Oprah chan­nels more ef­fort

Day­time tele­vi­sion queen is de­ter­mined to stay on course, writes Lynn Elber

The Gold Coast Bulletin - Play Magazine - - TV -

OPRAH Win­frey earned the rare op­por­tu­nity to con­vert her me­dia charisma into a mono­grammed TV chan­nel. Now she’s the one tasked with res­cu­ing OWN, the Oprah Win­frey Net­work, af­ter a dis­ap­point­ing first year.

It’s a high-stakes, po­ten­tially egoshat­ter­ing chal­lenge that could make the strong­est wo­man or man flinch. But win or lose, Win­frey says she rel­ishes the fight to turn around OWN’S for­tunes.

‘‘Yes, some mis­takes were made. Who hasn’t made mis­takes? The real beauty is you can say, ‘I learned from that’,’’ Win­frey said. ‘‘I don’t worry about fail­ure. I worry about, ‘Did I do all I could do?’ ’’

The cable chan­nel, which marked its first year on Jan­uary 1, at­tempts a fresh start af­ter ex­ec­u­tive turnover and mis­steps that proved OWN lacked a solid foun­da­tion on which to build. This was de­spite a Dis­cov­ery Com­mu­ni­ca­tions in­vest­ment of a re­ported $A247.33 mil­lion and count­ing.

View­ers snubbed a line-up that skimped on pro­gram­ming and, sur­pris­ingly, what should have been OWN’S unique weapon of choice: Win­frey her­self, whose lim­ited on-air pres­ence will be boosted on Sun­day with a new weekly se­ries, Oprah’s Next Chap­ter.

OWN has failed to im­prove on, or even match, the modest rat­ings and small au­di­ence earned by the low-pro­file Dis­cov­ery Health chan­nel it re­placed.

Win­frey says man­age­ment team er­rors in plan­ning and ex­e­cu­tion could serve as a cau­tion­ary tale, but re­jects the idea that a sin­gle year’s per­for­mance will de­ter­mine her fate.

‘‘Some­body was talk­ing to me in that kind of sad­dened, ‘How are you?’ tone, and I was think­ing, ‘I’m fine’,’’ says Win­frey, 57, who ruled as the queen of day­time TV un­til she ended her talk show af­ter 25 years and turned her at­ten­tion to the chan­nel.

‘‘I re­alised the rea­son peo­ple have this tone is they’re read­ing all the press (about OWN), so you see me and won­der if I can still walk. . . . I am a de­ter­mined and com­mit­ted wo­man. I don’t give up. I’m just get­ting started.

‘‘Any­body who’s ever worked with a chan­nel, who’s ever done any­thing, has said it takes three to five years.

‘‘You have to do the work . . . You do not have to pay at­ten­tion to the crit­i­cism.’

Year two for OWN will re­flect ex­ec­u­tive changes made last July, when Win­frey ex­panded her role at the chan­nel by adding the roles of chief ex­ec­u­tive and chief creative of­fi­cer to her po­si­tion as chair­man.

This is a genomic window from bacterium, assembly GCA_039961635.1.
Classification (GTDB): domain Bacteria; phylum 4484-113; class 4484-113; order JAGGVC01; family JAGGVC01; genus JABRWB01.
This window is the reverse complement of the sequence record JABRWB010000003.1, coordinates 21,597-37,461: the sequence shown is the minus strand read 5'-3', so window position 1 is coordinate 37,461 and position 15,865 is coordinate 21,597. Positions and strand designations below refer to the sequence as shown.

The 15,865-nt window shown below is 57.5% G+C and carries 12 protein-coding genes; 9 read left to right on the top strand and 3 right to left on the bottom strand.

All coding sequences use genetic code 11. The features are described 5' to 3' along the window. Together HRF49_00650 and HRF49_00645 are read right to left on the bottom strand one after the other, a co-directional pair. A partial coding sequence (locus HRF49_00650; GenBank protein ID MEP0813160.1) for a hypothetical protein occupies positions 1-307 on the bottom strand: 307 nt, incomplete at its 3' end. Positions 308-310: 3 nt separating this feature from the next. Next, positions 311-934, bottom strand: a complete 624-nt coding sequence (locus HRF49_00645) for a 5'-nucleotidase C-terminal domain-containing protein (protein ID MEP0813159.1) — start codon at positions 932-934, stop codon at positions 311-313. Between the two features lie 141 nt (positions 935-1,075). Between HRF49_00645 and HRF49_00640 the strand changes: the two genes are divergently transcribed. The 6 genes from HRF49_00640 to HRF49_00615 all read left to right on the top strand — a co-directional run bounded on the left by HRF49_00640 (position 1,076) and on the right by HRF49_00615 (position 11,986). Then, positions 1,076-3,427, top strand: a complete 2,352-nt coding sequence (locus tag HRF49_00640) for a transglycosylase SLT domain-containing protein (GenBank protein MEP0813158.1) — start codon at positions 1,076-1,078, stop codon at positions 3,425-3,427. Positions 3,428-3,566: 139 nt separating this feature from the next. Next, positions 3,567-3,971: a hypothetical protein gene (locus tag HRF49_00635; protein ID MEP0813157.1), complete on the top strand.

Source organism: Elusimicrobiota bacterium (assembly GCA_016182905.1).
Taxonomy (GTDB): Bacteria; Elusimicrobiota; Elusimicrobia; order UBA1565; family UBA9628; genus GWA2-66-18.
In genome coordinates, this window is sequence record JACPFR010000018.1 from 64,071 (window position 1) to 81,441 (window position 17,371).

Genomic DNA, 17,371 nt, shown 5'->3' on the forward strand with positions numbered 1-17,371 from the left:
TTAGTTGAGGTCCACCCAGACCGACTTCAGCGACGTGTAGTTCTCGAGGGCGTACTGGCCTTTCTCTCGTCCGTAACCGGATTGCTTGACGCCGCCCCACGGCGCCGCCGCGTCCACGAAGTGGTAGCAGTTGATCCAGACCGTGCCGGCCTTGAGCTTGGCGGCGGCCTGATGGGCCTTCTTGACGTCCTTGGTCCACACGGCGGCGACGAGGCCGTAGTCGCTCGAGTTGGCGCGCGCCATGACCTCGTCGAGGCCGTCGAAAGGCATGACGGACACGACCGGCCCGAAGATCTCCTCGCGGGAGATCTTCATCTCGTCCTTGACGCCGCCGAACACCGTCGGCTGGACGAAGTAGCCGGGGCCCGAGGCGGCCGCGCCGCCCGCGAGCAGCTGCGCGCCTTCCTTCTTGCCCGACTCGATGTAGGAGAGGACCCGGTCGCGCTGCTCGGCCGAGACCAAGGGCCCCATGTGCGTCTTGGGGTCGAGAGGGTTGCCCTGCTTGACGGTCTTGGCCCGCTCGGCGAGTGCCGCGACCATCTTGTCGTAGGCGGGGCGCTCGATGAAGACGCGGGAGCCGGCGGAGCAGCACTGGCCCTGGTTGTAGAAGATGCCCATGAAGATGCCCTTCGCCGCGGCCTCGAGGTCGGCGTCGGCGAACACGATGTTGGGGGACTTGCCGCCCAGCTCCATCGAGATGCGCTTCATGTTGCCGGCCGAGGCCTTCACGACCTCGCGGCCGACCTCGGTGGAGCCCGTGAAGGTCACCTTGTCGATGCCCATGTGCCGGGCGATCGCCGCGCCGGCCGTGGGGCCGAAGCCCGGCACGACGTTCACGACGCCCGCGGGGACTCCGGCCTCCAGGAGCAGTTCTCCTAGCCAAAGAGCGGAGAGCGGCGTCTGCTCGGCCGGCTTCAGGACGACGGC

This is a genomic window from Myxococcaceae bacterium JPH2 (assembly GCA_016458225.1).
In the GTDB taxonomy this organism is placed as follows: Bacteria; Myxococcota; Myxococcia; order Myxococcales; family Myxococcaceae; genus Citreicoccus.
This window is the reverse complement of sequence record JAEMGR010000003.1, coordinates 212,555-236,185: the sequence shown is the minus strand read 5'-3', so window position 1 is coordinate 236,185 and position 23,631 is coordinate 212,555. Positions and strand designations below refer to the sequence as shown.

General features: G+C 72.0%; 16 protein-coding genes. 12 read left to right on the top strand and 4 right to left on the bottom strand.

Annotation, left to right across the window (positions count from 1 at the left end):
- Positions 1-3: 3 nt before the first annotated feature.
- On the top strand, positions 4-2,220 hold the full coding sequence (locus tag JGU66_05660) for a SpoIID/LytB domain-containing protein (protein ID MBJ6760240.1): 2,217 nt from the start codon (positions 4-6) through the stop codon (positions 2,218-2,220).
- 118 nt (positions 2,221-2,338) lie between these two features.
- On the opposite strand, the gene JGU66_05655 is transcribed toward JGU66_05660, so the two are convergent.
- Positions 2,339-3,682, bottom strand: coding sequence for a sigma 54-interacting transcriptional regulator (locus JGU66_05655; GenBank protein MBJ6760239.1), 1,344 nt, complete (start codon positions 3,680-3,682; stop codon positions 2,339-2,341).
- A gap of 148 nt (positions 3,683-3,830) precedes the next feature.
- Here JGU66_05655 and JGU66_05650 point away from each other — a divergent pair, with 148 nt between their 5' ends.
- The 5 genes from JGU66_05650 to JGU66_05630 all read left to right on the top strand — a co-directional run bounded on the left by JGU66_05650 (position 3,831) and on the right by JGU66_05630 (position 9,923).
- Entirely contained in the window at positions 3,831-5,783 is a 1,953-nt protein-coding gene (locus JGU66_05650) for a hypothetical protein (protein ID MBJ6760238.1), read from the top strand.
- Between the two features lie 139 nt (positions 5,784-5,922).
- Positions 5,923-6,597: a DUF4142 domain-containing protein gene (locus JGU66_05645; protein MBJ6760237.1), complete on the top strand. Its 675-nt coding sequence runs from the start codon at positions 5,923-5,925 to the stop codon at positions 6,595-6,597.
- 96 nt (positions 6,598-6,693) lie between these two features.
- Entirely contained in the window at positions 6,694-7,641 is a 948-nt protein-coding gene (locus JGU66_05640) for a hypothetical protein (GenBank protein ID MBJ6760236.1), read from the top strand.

Oprah Win­frey at home with Steve Tyler for Oprah’s Next Chap­ter Dis­cov­ery Com­mu­ni­ca­tions COO Peter Liguori had filled in as in­terim head af­ter OWN CEO Christina Nor­man was dis­missed in the wake of poor rat­ings.

This year, the pro­gram­ming line-up will be beefed up, most no­tably with Oprah’s Next Chap­ter. The weekly se­ries de­buts in the US on Sun­day with Win­frey’s visit to the New Hamp­shire home of Steven Tyler.

Next Chap­ter turns the once stu­diobound Win­frey into a globe-trot­ting in­ter­viewer who drops into the home of a Ha­sidic Jewish fam­ily in New York, Ge­orge Lu­cas’s Sky­walker Ranch in Cal­i­for­nia and cook Paula Deen’s Ge­or­gia es­tate. There is also a trip with Sean Penn to Haiti and with Deepak Cho­pra to In­dia.

Win­frey at­tributes the chan­nel’s rough start to a ba­sic er­ror: The lack of a li­brary of pro­gram­ming for the many hours of air­time not filled by orig­i­nal shows, com­pounded by over­con­fi­dence about her mar­ket value in gen­eral.

‘‘I don’t un­der­stand what any­body was think­ing. You’re go­ing on the air, you’ve got four shows. What do you think you’re go­ing to do by Tues­day? Did they think peo­ple were go­ing to turn on the chan­nel just be­cause it had my name on it?’’ she says.

‘‘Peo­ple didn’t turn on The Oprah Win­frey Show be­cause my name was on it. It was ab­so­lutely topic driven ev­ery day.’’

Such modest ex­pres­sions aside, Win­frey’s in­volve­ment clearly is key to the chan­nel’s suc­cess. She’s glad to make the com­mit­ment, she says.

Win­frey, who de­scribes her­self as ob­sessed with rat­ings for the first time in her ca­reer, says she’s giv­ing OWN ‘‘every­thing I’ve got. I’ve spent more en­ergy do­ing this than any­thing I’ve ever done in my whole life’’.

With good rea­son: ‘‘I walked in to­day (to OWN’S of­fices) and felt up­lifted to see my name on the door, Oprah Win­frey Net­work. Just to . . . be able to sit in a room with a team of peo­ple pre­sent­ing you with ideas – what a gift that is.’’

It has also made OWN her ul­ti­mate re­spon­si­bil­ity.

Win­frey claims to have an un­likely sound­ing Plan B if the chan­nel falls short.

‘‘If this doesn’t work out, I’m go­ing to go into or­ganic farm­ing in Maui. And I’m not kid­ding.’’

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